Friction is one of the most challenging factors to control for in metalworking. It can cause excessive heat, worn edges and tools, and seized-up parts. It can also lead to galling, a serious problem that affects the quality of expensive machinery and production equipment. Galling is the formation of a hard, brittle, and non-reactive surface on the contacting surfaces of two different metals. It is caused by the transfer of heat energy from the softer metal to the harder metal. The resulting adhesion is more severe than normal abrasive wear because it concentrates the frictional force into a very small area.
A common cause of galling is not using a proper lubricant. The metals used in machinery should be chosen carefully to reduce the chances of galling. Ductile metals, such as aluminium and stainless steel, are more prone to galling than harder metals, such as hardened tool steel. When unlubricated, these types of metals will weld together on the contact surfaces. In addition to selecting the right materials, reducing friction will help prevent galling.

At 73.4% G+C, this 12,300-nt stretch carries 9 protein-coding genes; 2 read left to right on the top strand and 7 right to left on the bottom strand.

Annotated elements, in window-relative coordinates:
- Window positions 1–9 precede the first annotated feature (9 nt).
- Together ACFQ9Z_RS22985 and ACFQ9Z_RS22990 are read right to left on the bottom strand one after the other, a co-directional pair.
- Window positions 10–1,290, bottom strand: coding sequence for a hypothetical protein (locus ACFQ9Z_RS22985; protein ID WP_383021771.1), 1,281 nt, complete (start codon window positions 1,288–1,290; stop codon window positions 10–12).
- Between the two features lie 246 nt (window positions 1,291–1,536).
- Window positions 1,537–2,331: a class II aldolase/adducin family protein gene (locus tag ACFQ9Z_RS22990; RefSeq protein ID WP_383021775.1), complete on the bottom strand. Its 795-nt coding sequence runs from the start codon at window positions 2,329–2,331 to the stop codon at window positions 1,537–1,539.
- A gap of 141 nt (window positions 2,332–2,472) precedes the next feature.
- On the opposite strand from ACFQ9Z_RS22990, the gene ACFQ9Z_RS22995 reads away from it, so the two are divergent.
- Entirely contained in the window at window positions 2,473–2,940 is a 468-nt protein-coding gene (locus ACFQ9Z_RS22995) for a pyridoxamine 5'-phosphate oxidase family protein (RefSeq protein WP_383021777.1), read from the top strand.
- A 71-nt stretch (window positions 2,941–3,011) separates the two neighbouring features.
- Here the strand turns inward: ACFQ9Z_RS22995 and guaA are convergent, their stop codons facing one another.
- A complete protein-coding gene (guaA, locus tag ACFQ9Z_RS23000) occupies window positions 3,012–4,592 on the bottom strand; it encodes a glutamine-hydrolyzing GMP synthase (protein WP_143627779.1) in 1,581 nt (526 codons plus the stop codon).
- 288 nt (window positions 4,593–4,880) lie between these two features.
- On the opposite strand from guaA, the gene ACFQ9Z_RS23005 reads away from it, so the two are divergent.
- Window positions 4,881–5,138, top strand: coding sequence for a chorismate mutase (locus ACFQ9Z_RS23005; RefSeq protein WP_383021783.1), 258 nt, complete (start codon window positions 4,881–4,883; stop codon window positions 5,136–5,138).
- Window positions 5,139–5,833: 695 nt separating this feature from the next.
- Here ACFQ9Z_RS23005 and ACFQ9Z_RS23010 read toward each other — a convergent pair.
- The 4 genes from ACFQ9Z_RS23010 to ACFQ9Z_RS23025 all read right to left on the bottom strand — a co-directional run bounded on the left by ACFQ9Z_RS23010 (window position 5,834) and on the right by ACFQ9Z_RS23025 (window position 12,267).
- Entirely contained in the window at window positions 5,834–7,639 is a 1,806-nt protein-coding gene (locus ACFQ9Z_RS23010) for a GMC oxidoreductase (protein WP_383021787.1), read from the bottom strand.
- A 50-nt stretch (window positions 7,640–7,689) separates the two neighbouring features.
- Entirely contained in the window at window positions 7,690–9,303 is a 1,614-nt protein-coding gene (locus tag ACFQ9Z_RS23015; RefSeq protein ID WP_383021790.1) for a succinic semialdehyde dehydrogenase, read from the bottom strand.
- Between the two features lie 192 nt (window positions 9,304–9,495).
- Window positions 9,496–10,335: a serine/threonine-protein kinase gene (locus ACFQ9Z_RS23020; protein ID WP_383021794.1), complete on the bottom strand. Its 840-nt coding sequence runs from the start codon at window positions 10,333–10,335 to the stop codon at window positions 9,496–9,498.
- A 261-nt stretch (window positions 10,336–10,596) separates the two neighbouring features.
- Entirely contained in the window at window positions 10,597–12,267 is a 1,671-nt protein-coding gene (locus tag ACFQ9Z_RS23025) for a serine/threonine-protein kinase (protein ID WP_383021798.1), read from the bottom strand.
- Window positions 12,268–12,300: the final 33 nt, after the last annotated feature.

One way to do this is to use a quality lubricant when installing and tightening fasteners. Another is to lower the wrench speed when installing and removing fasteners. Slowing down installation and removal will prevent the heat generated from friction from building up to the point where it causes galling.
Thread galling is a common problem that can be prevented by keeping the contacting threads clean, using a lubricant, and by avoiding overtightening. It is also important to ensure the contacting threads are not damaged during shipment and packaging. In some cases, thread galling is so severe that the contacted materials actually weld together. This is known as cold welding and can be very difficult to remove.
Herbivore-induced galls on beech (Fagus sylvatica) trees are known to have significant effects on plant structure and metabolism throughout the life cycle of the gall. These changes are likely to influence herbivore-induced defense responses from neighboring plants, such as the release of volatile cues that can signal a host tree to natural enemies. In addition, the release of olfactory cues from the gall may enable pollinators and seed dispersers to avoid galled areas. This would allow them to access the food resources of other, non-galled plants more efficiently and potentially reduce competition with herbivores for these scarce resources. In addition, these olfactory cues could serve as an indirect form of plant communication to other herbivores, allowing them to detect possible host plants. This is similar to the way in which predators and parasitoids are attracted to a host plant by its defense responses. This interaction between plants, herbivores, and their natural enemies provides a unique example of trophic level co-evolution in nature.